In the mid-1970s, changing world events brought about general agreement in the U.S. that an expanded federal role in energy decision making was needed. Though consensus was lacking on the goals of national policy, it was agreed more incentives were needed for energy conservation and production. The federal government moved into energy policy, as it had expanded into other policy arenas in the previous decades. But as with other areas of policy, tight federal control of local activities sometimes led to widespread disenchantment with federal policy. Probably the worst instance was the 1979 gasoline shortage, when federal allocation plans were accused of making matters worse. There was the sense that private, state, or local decisions might have been more effective and more appropriate than federal control.

In this context, the connection of local control to the adaptability of the national energy system feeds into recent calls from across the political spectrum for more local control and for less outside interference. While local control seems desirable as an ideal, we do not wish to make a general endorsement of an unspecified principle of local control: the ability of local groups to manage energy remains largely unknown (see Chapter 7). Also, there may be fairly serious limits to the range of energy options local groups can pursue, especially in the absence of sources of outside expertise, money, and ideas. More experience making local energy management work is needed before major responsibility for energy adaptability can be delegated to local institutions.

To increase the adaptability of the national energy system by emphasizing local control requires the development of new relationships between the federal and local levels. It may be useful for national policy makers to think of themselves as facilitating the operation of somewhat self-regulating social systems, rather than as planning or controlling energy activities throughout the nation. The notion of federal support for systems of communication among localities is one of several examples of such thinking. It may also be useful to think of policies embodying new federal/local relationships as experimental trials in the sense that while they may not succeed at first, they may evolve through a learning process toward a relationship in which both local and national levels contribute, with net benefits both for local control and national flexibility. If this happens, effective partnerships will evolve through a political process in which both local and national interests are represented.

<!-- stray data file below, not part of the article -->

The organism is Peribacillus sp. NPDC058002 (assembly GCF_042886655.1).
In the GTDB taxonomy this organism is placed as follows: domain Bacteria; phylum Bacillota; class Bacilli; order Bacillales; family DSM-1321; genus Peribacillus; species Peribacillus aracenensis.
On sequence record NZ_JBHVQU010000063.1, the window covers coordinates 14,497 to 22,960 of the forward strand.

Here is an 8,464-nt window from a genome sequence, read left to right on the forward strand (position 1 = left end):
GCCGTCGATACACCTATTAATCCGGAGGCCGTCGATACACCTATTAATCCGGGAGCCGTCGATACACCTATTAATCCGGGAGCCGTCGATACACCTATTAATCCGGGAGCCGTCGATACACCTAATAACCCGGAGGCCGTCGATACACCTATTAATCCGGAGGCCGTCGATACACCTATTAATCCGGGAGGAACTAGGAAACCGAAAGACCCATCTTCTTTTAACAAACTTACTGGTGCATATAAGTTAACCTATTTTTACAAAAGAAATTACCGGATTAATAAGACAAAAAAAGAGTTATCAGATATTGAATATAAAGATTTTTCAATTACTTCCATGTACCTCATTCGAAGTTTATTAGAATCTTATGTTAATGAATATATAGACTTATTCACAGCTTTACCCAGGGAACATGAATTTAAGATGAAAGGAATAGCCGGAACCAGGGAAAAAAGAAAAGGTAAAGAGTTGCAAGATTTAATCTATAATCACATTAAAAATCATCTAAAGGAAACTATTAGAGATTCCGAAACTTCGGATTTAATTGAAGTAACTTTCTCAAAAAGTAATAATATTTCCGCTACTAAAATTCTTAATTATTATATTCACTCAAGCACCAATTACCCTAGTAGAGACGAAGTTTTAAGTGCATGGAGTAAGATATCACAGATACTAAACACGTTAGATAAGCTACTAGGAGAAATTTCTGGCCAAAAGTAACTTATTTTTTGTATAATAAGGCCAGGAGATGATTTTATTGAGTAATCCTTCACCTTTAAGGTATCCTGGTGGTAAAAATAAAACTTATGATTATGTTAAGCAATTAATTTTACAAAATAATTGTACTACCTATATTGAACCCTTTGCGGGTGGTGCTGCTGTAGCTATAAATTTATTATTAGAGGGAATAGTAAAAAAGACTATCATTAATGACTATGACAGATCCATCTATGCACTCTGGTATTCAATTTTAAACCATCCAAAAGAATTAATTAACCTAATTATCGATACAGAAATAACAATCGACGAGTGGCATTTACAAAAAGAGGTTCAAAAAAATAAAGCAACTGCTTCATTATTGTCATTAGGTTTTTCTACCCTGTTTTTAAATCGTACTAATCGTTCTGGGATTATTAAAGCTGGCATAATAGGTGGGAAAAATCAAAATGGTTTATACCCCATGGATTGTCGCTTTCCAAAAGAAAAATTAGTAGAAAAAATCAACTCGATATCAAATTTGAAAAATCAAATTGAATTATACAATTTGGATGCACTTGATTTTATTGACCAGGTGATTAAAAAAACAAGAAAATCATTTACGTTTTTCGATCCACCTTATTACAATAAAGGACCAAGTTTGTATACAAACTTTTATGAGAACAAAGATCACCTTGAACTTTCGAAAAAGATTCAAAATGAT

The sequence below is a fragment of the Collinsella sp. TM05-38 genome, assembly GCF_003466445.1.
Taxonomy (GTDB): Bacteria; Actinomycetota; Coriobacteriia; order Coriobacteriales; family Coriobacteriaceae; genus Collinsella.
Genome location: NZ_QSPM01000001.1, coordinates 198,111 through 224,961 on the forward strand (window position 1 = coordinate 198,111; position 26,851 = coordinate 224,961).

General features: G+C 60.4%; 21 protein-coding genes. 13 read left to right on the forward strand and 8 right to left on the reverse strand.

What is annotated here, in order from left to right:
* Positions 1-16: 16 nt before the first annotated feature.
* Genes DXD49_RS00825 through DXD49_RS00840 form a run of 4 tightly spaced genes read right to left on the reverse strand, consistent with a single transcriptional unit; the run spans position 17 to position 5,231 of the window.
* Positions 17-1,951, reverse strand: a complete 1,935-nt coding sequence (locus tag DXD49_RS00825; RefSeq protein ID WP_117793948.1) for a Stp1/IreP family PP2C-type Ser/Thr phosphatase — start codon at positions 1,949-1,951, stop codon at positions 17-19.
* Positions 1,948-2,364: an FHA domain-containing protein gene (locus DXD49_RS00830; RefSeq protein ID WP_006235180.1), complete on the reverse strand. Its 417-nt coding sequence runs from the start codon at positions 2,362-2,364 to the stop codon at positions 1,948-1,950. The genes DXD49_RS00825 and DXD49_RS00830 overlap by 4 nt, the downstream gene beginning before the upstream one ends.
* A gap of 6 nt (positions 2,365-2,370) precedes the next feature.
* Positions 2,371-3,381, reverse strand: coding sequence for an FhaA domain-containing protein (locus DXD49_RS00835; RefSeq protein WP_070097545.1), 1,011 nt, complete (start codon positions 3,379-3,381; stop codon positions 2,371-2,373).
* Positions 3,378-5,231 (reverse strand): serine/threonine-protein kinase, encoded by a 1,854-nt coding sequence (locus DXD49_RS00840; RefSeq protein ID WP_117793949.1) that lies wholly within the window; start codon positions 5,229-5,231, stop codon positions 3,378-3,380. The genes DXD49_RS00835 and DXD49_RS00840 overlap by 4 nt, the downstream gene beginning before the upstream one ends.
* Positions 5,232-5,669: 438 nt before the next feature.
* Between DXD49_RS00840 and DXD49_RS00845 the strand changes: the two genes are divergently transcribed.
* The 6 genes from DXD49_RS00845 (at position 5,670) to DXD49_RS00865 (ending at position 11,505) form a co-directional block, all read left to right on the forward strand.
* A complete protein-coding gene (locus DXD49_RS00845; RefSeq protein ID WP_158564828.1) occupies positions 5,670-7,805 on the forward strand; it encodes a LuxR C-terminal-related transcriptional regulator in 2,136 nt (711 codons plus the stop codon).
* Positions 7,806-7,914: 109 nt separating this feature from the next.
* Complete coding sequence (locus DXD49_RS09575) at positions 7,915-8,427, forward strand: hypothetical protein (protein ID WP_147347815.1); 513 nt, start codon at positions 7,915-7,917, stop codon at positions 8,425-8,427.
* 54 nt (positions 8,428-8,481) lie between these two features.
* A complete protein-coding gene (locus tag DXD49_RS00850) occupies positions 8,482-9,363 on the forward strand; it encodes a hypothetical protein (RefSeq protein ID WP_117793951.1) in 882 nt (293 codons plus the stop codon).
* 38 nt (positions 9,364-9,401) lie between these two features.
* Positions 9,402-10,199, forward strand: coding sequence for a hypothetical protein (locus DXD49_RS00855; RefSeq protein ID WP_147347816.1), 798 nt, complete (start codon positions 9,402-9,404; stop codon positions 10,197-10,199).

Experimentation: Finding Out What Works

Many of the conclusions reached in this report are rather general, at least compared with what is needed to draft a detailed piece of legislation or a government regulation. This may be frustrating to a reader wishing to develop or modify specific programs based on some of the ideas in this

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